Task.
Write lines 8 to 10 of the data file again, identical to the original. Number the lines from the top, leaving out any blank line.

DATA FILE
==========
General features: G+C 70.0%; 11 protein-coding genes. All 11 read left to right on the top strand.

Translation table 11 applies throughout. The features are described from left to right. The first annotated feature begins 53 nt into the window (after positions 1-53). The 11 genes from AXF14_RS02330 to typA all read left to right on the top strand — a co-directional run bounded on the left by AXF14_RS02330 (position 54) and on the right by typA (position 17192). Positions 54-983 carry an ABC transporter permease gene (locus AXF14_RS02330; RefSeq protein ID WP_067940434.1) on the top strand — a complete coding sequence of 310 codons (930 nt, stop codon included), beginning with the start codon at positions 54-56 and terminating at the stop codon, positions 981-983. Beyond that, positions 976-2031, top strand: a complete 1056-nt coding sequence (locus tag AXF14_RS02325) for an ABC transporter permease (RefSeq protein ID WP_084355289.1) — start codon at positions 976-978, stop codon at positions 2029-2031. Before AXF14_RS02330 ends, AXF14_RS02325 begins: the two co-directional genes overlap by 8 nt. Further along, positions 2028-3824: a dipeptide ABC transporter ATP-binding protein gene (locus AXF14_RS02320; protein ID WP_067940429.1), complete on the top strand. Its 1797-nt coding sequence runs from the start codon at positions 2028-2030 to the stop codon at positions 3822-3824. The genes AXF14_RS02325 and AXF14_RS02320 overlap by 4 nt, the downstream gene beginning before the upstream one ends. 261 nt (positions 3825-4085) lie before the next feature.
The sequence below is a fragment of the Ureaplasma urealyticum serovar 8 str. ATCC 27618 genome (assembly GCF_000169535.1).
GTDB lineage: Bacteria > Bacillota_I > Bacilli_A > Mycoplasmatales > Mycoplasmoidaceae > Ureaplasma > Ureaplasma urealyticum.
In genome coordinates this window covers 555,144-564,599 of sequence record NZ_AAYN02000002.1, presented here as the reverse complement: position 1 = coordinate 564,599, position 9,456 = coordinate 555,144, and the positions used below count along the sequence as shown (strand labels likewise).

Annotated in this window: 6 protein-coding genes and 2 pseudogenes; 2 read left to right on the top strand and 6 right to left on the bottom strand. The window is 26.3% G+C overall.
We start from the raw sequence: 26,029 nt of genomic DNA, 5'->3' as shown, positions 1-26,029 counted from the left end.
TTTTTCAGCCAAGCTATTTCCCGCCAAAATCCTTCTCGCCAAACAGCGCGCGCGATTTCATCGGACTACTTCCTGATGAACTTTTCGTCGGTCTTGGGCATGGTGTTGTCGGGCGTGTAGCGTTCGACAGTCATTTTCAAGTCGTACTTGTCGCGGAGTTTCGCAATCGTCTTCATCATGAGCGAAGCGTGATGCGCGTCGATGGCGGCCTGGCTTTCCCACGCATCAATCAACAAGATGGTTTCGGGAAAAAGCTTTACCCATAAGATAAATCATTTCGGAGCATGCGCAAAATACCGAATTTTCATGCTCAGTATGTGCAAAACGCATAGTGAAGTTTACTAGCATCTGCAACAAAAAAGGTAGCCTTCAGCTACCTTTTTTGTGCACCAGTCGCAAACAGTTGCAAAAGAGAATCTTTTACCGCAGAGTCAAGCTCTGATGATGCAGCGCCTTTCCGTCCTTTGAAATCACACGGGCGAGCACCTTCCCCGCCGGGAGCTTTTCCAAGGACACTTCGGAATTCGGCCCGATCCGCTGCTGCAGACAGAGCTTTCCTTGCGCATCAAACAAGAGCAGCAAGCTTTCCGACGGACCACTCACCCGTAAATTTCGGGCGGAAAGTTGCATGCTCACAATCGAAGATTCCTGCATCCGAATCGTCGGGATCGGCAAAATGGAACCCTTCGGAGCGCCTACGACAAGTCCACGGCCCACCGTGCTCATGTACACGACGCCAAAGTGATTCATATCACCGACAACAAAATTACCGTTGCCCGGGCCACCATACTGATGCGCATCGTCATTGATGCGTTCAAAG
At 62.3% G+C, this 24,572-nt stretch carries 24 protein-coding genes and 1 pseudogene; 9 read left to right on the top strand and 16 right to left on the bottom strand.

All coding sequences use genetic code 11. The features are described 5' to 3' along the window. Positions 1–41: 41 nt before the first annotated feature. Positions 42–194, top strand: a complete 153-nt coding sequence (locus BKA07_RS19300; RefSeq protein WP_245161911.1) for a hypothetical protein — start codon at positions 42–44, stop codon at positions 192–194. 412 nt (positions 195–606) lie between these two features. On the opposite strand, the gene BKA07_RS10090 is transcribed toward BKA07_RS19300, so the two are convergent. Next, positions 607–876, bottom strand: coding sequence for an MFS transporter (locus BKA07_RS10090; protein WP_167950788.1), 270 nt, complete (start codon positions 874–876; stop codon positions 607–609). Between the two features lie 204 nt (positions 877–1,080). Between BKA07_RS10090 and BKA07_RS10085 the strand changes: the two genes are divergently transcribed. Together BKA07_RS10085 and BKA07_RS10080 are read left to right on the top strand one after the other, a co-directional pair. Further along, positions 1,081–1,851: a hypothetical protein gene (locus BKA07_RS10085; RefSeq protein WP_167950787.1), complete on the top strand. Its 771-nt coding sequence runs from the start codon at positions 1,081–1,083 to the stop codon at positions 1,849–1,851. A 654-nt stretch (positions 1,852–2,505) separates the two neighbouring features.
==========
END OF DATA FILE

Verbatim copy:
TTTTTCAGCCAAGCTATTTCCCGCCAAAATCCTTCTCGCCAAACAGCGCGCGCGATTTCATCGGACTACTTCCTGATGAACTTTTCGTCGGTCTTGGGCATGGTGTTGTCGGGCGTGTAGCGTTCGACAGTCATTTTCAAGTCGTACTTGTCGCGGAGTTTCGCAATCGTCTTCATCATGAGCGAAGCGTGATGCGCGTCGATGGCGGCCTGGCTTTCCCACGCATCAATCAACAAGATGGTTTCGGGAAAAAGCTTTACCCATAAGATAAATCATTTCGGAGCATGCGCAAAATACCGAATTTTCATGCTCAGTATGTGCAAAACGCATAGTGAAGTTTACTAGCATCTGCAACAAAAAAGGTAGCCTTCAGCTACCTTTTTTGTGCACCAGTCGCAAACAGTTGCAAAAGAGAATCTTTTACCGCAGAGTCAAGCTCTGATGATGCAGCGCCTTTCCGTCCTTTGAAATCACACGGGCGAGCACCTTCCCCGCCGGGAGCTTTTCCAAGGACACTTCGGAATTCGGCCCGATCCGCTGCTGCAGACAGAGCTTTCCTTGCGCATCAAACAAGAGCAGCAAGCTTTCCGACGGACCACTCACCCGTAAATTTCGGGCGGAAAGTTGCATGCTCACAATCGAAGATTCCTGCATCCGAATCGTCGGGATCGGCAAAATGGAACCCTTCGGAGCGCCTACGACAAGTCCACGGCCCACCGTGCTCATGTACACGACGCCAAAGTGATTCATATCACCGACAACAAAATTACCGTTGCCCGGGCCACCATACTGATGCGCATCGTCATTGATGCGTTCAAAG
At 62.3% G+C, this 24,572-nt stretch carries 24 protein-coding genes and 1 pseudogene; 9 read left to right on the top strand and 16 right to left on the bottom strand.

All coding sequences use genetic code 11. The features are described 5' to 3' along the window. Positions 1–41: 41 nt before the first annotated feature. Positions 42–194, top strand: a complete 153-nt coding sequence (locus BKA07_RS19300; RefSeq protein WP_245161911.1) for a hypothetical protein — start codon at positions 42–44, stop codon at positions 192–194. 412 nt (positions 195–606) lie between these two features. On the opposite strand, the gene BKA07_RS10090 is transcribed toward BKA07_RS19300, so the two are convergent. Next, positions 607–876, bottom strand: coding sequence for an MFS transporter (locus BKA07_RS10090; protein WP_167950788.1), 270 nt, complete (start codon positions 874–876; stop codon positions 607–609). Between the two features lie 204 nt (positions 877–1,080). Between BKA07_RS10090 and BKA07_RS10085 the strand changes: the two genes are divergently transcribed. Together BKA07_RS10085 and BKA07_RS10080 are read left to right on the top strand one after the other, a co-directional pair. Further along, positions 1,081–1,851: a hypothetical protein gene (locus BKA07_RS10085; RefSeq protein WP_167950787.1), complete on the top strand. Its 771-nt coding sequence runs from the start codon at positions 1,081–1,083 to the stop codon at positions 1,849–1,851. A 654-nt stretch (positions 1,852–2,505) separates the two neighbouring features.